Slow Motion Mode

“This year went faster than the last.”
“Perhaps it’s a matter of age that everything seems to pass by quicker and quicker?”

These are sentences I frequently hear when I am having a chat with my friends about time and how fast it passes.

Just recently I read an interesting interview with Prof. Dr. Hartmut Rosa, one of the most famous German time scientists. In this interview he says: “We are … richer in experiences, but still poorer in experience. Because experiences are no longer transformed into experience. “

With so many choices available, we often rush from one event to the next – without taking our time, processing our impressions and consciously saving it. It seems as if we are always scratching the surface, but not going deeper. Everything seems faster and less intense. Prof. Rosa continues: “If you want to feel rich in time, you should now and then waste a day, planning nothing, doing nothing productive.”

I recommend combining this with the “slow motion technique

For one day, imagine your perception is like a camera in a Hollywood movie. During the day, zoom in people, encounters, scenes and situations every now and again. Develop an awareness of all the details. At the same time, sometimes try to fade out one level of perception (e.g., sounds / noises). Maybe one or the other scene will even seem like slow motion, because you suddenly perceive much more consciously and intensively.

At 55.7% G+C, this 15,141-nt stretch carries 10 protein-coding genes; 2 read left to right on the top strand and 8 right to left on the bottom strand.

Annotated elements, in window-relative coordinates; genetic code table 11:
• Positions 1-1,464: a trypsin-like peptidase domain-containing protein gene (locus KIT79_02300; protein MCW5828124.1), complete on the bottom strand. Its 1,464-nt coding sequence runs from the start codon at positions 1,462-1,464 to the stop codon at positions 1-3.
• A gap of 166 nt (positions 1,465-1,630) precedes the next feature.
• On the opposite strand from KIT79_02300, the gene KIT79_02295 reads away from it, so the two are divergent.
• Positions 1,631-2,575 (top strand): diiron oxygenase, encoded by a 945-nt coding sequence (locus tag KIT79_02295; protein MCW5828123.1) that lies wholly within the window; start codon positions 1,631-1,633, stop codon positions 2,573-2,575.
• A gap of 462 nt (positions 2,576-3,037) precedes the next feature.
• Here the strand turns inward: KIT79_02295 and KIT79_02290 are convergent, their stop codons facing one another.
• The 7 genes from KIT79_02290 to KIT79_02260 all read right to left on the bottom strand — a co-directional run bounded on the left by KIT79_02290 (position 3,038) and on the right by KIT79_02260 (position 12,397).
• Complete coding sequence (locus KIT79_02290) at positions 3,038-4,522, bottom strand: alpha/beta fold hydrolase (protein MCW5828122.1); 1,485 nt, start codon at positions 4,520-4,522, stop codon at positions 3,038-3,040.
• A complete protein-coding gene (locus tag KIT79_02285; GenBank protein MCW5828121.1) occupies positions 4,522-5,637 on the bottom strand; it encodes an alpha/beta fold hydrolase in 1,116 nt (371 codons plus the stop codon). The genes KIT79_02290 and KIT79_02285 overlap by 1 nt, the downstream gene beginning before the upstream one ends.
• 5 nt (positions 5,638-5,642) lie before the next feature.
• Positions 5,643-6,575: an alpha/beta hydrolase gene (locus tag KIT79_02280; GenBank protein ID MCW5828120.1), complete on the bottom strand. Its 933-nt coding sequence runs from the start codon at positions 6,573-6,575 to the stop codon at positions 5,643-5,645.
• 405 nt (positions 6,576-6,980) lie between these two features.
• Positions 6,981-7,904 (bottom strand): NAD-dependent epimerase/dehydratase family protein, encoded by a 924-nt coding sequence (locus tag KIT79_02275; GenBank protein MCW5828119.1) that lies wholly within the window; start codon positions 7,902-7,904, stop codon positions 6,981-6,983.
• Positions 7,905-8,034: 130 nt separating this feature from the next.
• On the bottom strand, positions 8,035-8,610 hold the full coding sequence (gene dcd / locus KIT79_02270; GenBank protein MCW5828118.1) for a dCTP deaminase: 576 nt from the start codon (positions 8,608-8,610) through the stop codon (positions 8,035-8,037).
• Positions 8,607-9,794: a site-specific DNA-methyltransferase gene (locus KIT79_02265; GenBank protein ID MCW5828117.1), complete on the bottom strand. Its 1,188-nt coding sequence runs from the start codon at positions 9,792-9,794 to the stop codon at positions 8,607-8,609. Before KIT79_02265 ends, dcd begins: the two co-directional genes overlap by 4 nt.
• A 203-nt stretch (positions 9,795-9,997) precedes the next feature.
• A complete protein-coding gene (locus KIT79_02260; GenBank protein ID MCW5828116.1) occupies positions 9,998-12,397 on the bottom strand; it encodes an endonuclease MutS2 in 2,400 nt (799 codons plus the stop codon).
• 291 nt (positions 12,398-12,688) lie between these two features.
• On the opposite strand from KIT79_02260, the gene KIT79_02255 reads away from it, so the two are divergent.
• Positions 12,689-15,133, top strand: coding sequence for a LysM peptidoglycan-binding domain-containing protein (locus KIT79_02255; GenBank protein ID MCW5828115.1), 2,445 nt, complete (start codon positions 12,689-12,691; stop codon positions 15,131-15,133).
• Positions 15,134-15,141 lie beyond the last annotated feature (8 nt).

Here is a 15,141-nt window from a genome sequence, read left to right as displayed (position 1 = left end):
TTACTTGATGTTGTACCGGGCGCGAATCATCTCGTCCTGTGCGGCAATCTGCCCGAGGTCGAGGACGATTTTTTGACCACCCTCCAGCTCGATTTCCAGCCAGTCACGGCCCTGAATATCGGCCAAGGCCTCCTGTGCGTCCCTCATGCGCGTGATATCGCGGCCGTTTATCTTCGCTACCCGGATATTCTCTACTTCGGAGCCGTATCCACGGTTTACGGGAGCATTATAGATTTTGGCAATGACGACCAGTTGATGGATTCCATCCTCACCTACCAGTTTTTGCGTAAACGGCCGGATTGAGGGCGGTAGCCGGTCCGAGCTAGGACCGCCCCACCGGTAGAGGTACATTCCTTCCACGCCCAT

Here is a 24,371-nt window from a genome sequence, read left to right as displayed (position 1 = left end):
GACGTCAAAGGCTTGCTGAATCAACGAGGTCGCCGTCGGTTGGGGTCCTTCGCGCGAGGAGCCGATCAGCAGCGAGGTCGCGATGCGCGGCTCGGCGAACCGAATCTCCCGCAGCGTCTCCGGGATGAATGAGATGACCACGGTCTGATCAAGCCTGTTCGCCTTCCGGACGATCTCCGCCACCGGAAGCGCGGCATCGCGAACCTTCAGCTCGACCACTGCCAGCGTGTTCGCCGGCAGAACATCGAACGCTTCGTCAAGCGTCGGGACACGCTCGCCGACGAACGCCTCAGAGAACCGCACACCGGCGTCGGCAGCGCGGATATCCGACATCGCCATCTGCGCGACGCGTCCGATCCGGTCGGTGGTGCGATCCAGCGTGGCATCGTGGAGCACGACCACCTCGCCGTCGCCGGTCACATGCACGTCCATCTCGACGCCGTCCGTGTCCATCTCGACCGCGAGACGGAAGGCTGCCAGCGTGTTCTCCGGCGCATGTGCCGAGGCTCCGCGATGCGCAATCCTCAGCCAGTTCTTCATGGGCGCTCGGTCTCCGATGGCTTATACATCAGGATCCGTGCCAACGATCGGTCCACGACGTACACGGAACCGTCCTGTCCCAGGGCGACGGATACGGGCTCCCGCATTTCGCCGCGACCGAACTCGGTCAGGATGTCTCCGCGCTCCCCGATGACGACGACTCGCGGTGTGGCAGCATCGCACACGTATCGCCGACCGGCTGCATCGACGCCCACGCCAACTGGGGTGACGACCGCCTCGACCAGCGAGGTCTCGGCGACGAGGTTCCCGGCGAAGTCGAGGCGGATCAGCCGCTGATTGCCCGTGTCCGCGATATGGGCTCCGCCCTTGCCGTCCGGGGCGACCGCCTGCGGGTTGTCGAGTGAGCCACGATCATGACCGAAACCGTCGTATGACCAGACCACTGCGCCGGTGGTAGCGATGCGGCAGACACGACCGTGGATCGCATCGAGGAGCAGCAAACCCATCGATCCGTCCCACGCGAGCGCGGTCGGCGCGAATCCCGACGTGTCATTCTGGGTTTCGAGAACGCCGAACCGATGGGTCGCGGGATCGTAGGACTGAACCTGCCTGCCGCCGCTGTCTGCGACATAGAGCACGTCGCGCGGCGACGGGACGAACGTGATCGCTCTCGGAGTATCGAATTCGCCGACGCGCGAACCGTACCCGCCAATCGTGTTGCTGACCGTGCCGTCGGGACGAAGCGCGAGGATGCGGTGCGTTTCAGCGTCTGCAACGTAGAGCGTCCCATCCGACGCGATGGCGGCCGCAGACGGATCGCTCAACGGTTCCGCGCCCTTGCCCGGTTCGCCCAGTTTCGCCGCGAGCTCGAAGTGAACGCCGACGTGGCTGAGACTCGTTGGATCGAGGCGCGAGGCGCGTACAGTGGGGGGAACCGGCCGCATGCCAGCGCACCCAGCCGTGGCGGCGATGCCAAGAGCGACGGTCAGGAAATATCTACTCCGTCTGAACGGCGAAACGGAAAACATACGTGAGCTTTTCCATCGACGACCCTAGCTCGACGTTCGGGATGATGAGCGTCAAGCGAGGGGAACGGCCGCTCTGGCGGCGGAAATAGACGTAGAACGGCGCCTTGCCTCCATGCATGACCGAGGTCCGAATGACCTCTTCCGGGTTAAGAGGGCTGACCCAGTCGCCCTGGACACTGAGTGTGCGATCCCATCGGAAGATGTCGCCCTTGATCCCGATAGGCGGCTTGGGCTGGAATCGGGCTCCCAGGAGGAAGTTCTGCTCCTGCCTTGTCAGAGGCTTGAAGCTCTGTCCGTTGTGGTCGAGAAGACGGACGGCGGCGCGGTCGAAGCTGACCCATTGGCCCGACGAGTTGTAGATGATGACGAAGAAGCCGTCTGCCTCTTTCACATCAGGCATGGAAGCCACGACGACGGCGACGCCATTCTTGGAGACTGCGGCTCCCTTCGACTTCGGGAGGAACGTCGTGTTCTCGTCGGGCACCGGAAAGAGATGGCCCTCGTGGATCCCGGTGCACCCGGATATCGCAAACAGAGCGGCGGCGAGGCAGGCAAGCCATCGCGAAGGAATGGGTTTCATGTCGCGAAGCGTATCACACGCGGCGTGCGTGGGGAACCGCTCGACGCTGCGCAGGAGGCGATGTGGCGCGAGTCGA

By this you can train your sensory perception and enrich your impressions. Maybe one or the other detail will amaze you. In any case, your experience will grow deeper and more concious.

In addition, this exercise will help you keeping your focus once  you need it (for example, when you’re working or reading something on a train ride and the person next to you is talking on the phone – happens to me regularly :-))

On vacation, this comes more naturally to us – for example when we are somewhere for the first time, everything seems to be much more intense or if we are reading a good book while lying on the beach and forgetting the world around us.

Try to find this magic also in everyday situations:

Perceive surrounding sounds or voices like background music and focus on something close to you.

  • Chew for a little longer while eating. Focus on the taste.
  • Watch your hands or fingers for a minute
  • While waiting in a queue, curiously watch the behavior of the person in front of you.
  • Do everyday behaviors with greater attentiveness – like opening a door.

Set the scene and enrich your senses!

Happy filming,

Birgit

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